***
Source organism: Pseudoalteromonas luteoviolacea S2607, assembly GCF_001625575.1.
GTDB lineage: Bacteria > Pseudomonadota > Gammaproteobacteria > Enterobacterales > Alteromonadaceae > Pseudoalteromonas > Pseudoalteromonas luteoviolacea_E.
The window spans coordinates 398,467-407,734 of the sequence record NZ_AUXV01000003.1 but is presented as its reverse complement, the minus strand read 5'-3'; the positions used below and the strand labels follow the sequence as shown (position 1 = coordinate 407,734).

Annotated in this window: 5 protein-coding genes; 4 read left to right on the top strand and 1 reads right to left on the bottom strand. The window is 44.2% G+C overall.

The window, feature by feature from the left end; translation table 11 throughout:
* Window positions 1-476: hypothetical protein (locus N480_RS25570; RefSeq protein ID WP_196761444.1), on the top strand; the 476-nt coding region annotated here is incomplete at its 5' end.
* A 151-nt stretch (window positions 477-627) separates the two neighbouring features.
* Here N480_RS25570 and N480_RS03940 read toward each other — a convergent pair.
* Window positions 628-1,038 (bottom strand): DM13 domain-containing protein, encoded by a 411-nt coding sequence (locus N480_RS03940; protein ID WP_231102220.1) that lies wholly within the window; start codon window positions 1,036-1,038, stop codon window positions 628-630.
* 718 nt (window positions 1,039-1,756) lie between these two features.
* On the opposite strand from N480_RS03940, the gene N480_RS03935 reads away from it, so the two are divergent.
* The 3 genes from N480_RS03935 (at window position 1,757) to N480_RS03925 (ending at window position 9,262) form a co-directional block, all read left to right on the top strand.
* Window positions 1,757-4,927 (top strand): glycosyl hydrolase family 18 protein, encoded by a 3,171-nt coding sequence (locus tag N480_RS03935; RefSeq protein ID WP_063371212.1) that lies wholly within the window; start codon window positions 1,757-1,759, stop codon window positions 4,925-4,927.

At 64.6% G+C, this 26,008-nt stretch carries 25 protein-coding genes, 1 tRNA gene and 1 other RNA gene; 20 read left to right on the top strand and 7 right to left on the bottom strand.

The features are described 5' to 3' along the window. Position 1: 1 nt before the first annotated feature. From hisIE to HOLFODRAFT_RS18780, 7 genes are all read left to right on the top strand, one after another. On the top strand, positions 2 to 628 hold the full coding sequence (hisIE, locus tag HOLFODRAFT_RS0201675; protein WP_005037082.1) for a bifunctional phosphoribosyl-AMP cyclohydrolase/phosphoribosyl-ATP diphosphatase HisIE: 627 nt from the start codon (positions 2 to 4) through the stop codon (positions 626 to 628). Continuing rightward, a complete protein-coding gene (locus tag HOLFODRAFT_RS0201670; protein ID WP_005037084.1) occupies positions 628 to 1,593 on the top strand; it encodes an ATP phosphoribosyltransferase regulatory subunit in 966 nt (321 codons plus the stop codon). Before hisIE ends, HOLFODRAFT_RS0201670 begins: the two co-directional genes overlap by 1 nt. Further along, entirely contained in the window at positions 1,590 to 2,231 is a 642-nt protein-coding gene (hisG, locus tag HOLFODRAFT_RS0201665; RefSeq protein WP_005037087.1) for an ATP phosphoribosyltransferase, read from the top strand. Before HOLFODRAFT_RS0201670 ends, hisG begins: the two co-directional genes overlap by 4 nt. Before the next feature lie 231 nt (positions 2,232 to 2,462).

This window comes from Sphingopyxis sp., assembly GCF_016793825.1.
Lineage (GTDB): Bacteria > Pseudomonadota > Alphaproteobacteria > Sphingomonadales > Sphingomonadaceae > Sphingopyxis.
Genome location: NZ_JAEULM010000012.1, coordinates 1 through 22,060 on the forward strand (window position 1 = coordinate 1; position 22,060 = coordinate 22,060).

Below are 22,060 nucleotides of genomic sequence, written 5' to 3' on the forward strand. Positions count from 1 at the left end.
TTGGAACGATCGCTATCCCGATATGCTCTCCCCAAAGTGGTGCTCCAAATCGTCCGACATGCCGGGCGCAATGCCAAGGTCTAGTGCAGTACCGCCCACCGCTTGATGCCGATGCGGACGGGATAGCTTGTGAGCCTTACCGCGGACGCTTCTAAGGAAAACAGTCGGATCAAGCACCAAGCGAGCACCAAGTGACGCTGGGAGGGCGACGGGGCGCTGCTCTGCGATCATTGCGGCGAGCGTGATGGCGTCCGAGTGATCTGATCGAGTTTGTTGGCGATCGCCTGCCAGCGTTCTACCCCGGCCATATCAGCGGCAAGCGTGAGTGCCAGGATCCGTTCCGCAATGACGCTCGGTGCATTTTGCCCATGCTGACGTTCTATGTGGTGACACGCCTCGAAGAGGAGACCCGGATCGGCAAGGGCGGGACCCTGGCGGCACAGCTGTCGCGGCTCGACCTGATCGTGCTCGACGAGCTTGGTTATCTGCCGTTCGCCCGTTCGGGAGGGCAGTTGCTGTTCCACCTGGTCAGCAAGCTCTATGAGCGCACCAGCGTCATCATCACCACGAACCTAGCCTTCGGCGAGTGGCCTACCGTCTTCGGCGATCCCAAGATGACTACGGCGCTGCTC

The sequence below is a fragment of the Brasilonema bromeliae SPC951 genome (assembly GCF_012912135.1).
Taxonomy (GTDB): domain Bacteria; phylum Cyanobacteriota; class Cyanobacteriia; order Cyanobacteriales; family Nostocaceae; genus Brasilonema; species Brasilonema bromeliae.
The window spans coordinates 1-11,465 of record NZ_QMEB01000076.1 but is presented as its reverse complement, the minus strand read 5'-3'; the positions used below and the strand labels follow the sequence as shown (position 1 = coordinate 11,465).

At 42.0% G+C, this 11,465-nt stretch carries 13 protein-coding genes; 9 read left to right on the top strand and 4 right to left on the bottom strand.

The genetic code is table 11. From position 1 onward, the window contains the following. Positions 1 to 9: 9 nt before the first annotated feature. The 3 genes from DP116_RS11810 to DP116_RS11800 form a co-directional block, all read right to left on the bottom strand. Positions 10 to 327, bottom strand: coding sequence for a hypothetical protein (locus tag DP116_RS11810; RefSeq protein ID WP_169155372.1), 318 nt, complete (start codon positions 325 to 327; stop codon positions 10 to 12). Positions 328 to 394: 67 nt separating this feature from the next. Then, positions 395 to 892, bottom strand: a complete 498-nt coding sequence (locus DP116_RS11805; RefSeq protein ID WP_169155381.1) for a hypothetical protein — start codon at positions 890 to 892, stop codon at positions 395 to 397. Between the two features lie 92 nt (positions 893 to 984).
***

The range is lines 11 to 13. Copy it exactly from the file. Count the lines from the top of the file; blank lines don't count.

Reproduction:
* On the opposite strand from N480_RS03940, the gene N480_RS03935 reads away from it, so the two are divergent.
* The 3 genes from N480_RS03935 (at window position 1,757) to N480_RS03925 (ending at window position 9,262) form a co-directional block, all read left to right on the top strand.
* Window positions 1,757-4,927 (top strand): glycosyl hydrolase family 18 protein, encoded by a 3,171-nt coding sequence (locus tag N480_RS03935; RefSeq protein ID WP_063371212.1) that lies wholly within the window; start codon window positions 1,757-1,759, stop codon window positions 4,925-4,927.